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Archive for June 1st, 2010

Fraud and Error in the Benefit System: October 2008 to September 2009

For 2009/10, it is estimated that 2.1 per cent, or £3.1bn, of total benefit expenditure was overpaid due to fraud and error.
The estimated percentage of benefit expenditure overpaid has decreased from 2.2 per cent to 2.1 per cent. In value terms, however, due to the increase in benefit expenditure overpayments have risen from £3.0bn to a staggering £3.1bn,

For 2009/10, it is estimated that 0.9 per cent, or £1.3bn, of total benefit expenditure was underpaid due to fraud and error.

In value terms, however, underpayments have risen from £1.2bn to £1.3bn, due to the growth in benefit expenditure.

  • Income Support/Jobseeker’s Allowance benefit overpayment is 5.5% in October 2008 – September 2009 The same level as April 2008 to March 2009. However, the value of overpayments has risen from £640m to £700m, due to the forecast increase in benefit expenditure.
  • Housing Benefit expenditure overpayment fell from 4.9% in April 2008 to March 2009 to 4.4% in October 2008 to September 2009. The value has decreased from £840m to £820m.
  • Pension Credit benefit overpayment has decreased from 5.1% in April 2008 to March 2009 to 4.4% in October 2008 to September 2009, and from £390m down to £350m.
  • Incapacity Benefit expenditure overpayment has decreased from 3.4% in April 2008 to March 2009 to 3.3% in October 2008 to September 2009, and from £220m down to £210m.

YOU DO THE MATHS …. seems to me that there are lots of savings that could be made quite easily

Full report…

http://research.dwp.gov.uk/asd/asd2/fem/fem_oct08_sep09.pdf

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Personalisation and the Coalition

Personalisation should be central to the new coalition’s agenda; it is a civil society strategy which brings efficiencies and improved outcomes, while strengthening citizens, families and communities. But its fate is far from certain, and for good reason.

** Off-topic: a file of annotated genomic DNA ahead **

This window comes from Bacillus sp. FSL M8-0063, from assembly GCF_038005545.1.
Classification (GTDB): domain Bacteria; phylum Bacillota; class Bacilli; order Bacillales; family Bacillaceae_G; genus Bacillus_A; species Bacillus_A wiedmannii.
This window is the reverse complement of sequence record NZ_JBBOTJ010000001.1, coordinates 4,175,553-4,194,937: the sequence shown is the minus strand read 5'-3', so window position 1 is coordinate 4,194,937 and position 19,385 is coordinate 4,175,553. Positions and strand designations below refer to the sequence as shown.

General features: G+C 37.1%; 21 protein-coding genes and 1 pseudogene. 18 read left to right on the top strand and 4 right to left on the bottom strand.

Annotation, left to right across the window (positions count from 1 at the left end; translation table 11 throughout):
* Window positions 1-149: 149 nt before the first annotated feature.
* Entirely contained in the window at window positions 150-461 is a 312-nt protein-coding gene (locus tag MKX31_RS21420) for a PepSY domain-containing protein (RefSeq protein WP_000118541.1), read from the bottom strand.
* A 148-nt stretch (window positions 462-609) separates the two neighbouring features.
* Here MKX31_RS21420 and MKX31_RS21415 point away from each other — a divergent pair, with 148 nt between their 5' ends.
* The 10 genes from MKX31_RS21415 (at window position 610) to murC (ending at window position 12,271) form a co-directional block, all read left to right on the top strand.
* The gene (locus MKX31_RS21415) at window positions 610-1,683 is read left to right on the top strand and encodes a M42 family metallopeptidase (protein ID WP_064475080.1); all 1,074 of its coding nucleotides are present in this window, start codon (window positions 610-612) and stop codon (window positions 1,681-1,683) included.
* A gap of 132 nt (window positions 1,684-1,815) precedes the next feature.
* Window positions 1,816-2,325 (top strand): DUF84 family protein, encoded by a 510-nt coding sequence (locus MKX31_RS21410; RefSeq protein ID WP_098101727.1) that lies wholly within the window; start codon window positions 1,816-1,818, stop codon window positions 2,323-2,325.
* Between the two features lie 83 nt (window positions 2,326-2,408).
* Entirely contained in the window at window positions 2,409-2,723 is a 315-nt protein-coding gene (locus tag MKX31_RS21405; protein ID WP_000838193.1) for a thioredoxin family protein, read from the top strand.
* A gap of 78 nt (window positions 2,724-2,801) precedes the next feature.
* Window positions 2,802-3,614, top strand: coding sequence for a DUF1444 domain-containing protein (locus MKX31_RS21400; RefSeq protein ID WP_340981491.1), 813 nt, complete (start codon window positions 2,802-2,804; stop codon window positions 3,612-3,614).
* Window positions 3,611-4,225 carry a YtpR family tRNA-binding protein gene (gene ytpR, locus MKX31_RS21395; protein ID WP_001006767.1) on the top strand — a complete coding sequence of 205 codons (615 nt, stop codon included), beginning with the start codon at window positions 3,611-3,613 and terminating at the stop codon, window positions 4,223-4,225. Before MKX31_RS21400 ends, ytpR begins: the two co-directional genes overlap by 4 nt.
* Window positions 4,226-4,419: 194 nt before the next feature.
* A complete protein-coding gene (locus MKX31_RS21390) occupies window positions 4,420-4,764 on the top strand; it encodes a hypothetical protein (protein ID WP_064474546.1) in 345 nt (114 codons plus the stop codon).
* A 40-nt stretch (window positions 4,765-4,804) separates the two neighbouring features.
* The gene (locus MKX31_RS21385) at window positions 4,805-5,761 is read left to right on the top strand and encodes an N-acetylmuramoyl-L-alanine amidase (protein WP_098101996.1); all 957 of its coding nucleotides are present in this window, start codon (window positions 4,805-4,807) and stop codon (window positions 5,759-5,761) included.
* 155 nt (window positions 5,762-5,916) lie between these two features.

Anybody looking at the previous government’s record on personalisation would be asking themselves why:

  • Something that should save money has cost over £1 billion extra?
  • Something that should simplify things has led to more complexity?
  • Something that was meant to make things easier for the most vulnerable has often made things more difficult?

I would not be surprised if the new government scrapped the whole of the current top-down initiative. Like many good ideas before the central challenge remains: implementation, implementation and implementation.

The previous government’s implementation of personalisation was flawed from its inception in 2005. The government sought to control a policy it didn’t fully understand and which it has never fully thought through. Hence they spent money, issued targets, recruited consultants, published guidance and generally tried to ‘take charge’. None of these measures have been effective or coherent.

There is a role for central government, not as an agent of implementation, but instead focusing on:

  • Integrating the diverse personalisation initiatives across Whitehall
  • Reform of the legislation that underpins public services
  • Merging the funding streams that issue out of Whitehall
  • Agreeing a clear role for local government
  • Connecting individual budgets to the tax-benefit system
  • Defining the fundamental rights that families and citizens can expect

It will be interesting to see the new government’s reaction to personalisation. The better part of the coalition should like it – it is liberal, but it is rooted in social justice and it strengthens civil society. But, in harsh economic times anyone looking at what has been achieved so far may see something that needs ‘cutting’.

Of course this will not be the end of personalisation. Personalisation was not invented by government and it has grown and developed, in real communities, led by disabled people and those at the front-line of public services, with minimal government support. Those of us who are working to shift power and control back to citizens will still find allies and opportunities to build a better world. Hopefully this government will listen more closely, think more deeply and act more strategically. If it does, personalisation could genuinely lead to the reform of the welfare state.

Simon Duffy

Director of The Centre for Welfare Reform www.centreforwelfarereform.org

Simon created Individual Budgets and Self-Directed Support and in 2008 was given the RSA’s Prince Albert Medal for his work on personalisation.

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